Mausam charts a love story over the course of several decades, as adolescent Punjabi boy Harry, falls for Kashmiri Aayat, in a small village of Punjab. Their attrction develops into young love and deepens over the course of forced separation.

Top Gun influences don't warrant a fly-by for this love story.

Wild implausibility undermines just about every aspect of Hindi superstar Pankaj Kapur's directorial debut, Mausam. Finally hitting global screens after well-documented production dramas and a parade of shifting release dates, this vivid slice of Bollywood melodrama may work as a star-making vehicle for Kapur's son and leading man, Shahid Kapoor. But it seems that forging a Hindi film dynasty is not sufficient to motivate Kapur into fashioning a believable tale of destiny and unattainable love, despite a cumbersome 163 minutes with which to structure this flimsy material.

Kapoor plays Harinder 'Harry' Singh, a cheeky ne'er-do-well, known as the best-looking young man in his small village. With his lovable band of fellow rogues, all on the brink of manhood, Harry brings warmth and happiness to all he meets, especially the beautiful but painfully shy Aayat (the beautiful but painfully wooden Sonam Kapoor). Between bouts of revelry – including an exhausting and slightly xenophobic dance number that derides a groom, home from London for his wedding, for exuding a foreign arrogance – Harry awaits the approval of his application to the Indian Air Force's pilot training school.

Just as Aayat falls for Harry, she is whisked away from the village, leaving Harry sullen and more determined to join up; in a film full of 'only-in-the-movies' moments, his letter arrives just as he's watching her train pull away. Jumping ahead half-a-decade, Aayat is now on the streets of Scotland, spruiking cheap concert tickets to Mozart recitals (!), when the strapping Harry, in full military garb, crosses her path. She dithers and he plays it cool (their defining character traits, as it emerges) but the cogs of fate are in motion and soon they are together (but not until after a particularly odd sequence in which the two seem to communicate telepathically whilst fine-dining).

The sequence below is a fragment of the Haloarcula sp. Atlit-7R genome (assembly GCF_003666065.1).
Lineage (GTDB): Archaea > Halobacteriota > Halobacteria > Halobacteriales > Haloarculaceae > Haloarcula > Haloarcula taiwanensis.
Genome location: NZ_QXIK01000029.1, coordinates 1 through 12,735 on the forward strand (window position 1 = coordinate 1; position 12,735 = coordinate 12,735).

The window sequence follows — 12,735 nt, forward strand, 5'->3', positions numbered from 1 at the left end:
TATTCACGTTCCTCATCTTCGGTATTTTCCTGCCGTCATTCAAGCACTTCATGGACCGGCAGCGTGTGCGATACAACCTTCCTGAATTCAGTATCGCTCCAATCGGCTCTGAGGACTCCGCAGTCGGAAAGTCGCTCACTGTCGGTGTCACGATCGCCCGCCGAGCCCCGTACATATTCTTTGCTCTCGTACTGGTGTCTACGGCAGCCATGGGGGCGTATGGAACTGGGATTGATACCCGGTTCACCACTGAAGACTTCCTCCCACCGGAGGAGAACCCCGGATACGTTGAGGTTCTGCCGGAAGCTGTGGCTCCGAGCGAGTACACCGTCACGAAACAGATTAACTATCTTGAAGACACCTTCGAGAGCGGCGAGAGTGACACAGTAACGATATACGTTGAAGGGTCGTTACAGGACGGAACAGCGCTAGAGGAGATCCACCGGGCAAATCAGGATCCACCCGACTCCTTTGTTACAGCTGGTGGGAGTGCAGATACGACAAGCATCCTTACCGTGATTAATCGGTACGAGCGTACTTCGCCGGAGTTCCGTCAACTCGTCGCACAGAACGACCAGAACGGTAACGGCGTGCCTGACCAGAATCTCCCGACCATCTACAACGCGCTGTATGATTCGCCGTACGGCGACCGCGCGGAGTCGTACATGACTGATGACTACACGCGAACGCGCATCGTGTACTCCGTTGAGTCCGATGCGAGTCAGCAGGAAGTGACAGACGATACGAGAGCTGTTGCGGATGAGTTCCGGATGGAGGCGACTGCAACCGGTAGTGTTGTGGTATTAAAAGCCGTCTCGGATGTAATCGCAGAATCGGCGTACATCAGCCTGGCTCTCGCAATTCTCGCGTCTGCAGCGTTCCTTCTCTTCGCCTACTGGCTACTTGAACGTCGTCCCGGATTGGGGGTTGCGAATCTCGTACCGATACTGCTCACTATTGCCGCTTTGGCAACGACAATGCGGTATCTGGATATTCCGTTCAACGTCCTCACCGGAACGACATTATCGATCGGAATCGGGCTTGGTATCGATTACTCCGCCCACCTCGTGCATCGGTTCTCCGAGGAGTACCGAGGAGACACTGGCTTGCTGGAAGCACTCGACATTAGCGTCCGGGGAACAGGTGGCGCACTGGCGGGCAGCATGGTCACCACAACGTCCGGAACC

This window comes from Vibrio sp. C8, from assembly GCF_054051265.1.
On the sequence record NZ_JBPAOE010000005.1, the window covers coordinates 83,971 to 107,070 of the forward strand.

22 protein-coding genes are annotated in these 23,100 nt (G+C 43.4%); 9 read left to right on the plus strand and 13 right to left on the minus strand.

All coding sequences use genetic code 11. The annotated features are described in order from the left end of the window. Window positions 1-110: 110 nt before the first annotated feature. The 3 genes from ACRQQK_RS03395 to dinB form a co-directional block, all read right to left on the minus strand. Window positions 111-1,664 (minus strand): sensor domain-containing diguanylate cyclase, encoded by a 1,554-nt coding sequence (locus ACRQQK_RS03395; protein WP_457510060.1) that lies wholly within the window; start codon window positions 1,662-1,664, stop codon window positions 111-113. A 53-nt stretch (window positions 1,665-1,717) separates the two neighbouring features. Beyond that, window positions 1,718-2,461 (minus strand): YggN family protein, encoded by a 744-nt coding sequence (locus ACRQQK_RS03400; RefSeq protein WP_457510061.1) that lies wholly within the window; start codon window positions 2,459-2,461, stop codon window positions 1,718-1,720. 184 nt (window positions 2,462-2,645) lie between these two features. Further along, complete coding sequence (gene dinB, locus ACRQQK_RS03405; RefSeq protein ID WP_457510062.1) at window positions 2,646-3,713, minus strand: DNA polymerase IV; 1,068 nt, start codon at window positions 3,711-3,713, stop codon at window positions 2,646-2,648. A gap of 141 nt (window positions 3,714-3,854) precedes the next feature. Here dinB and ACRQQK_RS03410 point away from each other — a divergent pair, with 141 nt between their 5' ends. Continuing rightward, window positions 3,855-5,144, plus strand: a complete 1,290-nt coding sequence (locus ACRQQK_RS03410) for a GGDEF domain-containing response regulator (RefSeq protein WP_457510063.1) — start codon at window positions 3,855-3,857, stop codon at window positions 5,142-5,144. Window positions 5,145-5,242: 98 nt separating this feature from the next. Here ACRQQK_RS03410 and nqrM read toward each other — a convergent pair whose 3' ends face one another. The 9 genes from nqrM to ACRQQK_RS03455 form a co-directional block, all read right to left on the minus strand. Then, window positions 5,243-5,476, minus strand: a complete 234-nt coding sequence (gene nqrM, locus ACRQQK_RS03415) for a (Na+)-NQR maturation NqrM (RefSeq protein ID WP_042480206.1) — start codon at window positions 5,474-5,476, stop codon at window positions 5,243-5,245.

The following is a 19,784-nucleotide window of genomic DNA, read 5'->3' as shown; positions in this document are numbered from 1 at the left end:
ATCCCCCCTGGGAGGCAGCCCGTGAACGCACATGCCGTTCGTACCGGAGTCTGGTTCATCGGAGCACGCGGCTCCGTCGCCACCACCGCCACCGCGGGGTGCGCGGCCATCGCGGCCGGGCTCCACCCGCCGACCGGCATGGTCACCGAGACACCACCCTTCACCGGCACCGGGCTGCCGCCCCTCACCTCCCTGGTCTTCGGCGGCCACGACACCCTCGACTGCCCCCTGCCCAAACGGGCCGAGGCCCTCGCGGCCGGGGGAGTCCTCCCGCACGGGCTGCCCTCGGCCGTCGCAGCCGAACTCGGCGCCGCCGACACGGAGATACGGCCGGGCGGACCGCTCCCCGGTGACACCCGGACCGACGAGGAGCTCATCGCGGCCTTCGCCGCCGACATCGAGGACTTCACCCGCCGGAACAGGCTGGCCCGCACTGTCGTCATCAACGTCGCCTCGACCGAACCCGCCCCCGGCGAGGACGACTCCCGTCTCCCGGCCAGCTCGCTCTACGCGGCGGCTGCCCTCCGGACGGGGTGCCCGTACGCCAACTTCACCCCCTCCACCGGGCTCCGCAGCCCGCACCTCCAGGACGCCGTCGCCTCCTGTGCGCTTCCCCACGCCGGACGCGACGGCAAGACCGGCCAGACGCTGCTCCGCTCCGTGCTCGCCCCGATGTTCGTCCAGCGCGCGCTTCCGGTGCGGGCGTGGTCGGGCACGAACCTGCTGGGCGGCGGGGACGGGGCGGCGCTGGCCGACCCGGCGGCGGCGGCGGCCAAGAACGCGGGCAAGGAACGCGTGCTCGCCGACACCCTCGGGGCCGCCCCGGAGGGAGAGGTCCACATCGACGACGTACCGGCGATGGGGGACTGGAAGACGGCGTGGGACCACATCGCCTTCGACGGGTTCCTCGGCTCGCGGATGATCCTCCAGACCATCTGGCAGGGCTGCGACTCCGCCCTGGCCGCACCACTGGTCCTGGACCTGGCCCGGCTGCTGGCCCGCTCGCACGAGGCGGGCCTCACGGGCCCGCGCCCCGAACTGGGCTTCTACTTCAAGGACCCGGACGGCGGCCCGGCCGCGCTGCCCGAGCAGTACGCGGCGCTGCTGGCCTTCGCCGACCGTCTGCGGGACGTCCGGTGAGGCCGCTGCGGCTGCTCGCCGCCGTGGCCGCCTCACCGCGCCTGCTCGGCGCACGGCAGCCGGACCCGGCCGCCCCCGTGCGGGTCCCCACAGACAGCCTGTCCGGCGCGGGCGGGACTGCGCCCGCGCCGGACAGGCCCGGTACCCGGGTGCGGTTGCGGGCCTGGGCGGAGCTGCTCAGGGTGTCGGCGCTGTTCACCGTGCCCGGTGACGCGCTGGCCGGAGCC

Chance meetings abound in Kapur's self-penned script and only serve to gnaw away at the already shaky reality of his premise. Though the lovers are often continents apart, one gets the impression that if they just walked around for a few hours, they would bump into each other anyway.

Harry is sent on a mission to destroy an enemy camp on Tiger Hill in the midst of the Kashmiri conflict, one of many references to tragic real life events that play into the convoluted plotting of Mausam. The World Trade Centre attacks, the bombings of Mumbai and the deadly riots in Ahmedabad all feature, though real-time chronology is entirely discarded in the service of the story (title-cards that place the on-screen action in 1999 yet are staged post 9-11 had this critic quite bewildered). A war-damaged Harry (courtesy of a badly blue-screened jet crash) and a maudlin Aayat are reunited for a ridiculously-OTT climax (no spoiler at all, believe me) atop an exploding ferris wheel in a final scene that also works in a white stallion and an orphan; the screening that SBS attended in Sydney's west – made up predominantly of Indian expats – erupted in laughter.

It would be wrong to totally dismiss the film as a failed folly, given the first-rate technical support offered by the likes of cinematographer Binod Pradhan, production designer Samir Chanda and costumer Annamika Khanna. Mausam is often a beautiful widescreen work, initially capturing the Indian countryside with a dusty, muted palette before travelling to the dark-textured halls of academia in Scotland and the mountain regions of Switzerland. Sun-drenched shots of Kapoor in full fighter-pilot mode are shamelessly plagiarised from Tony Scott's Top Gun (1986), but provide a welcome diversion from the chest-heaving 'Mills-&-Boon' moments that dominate the film.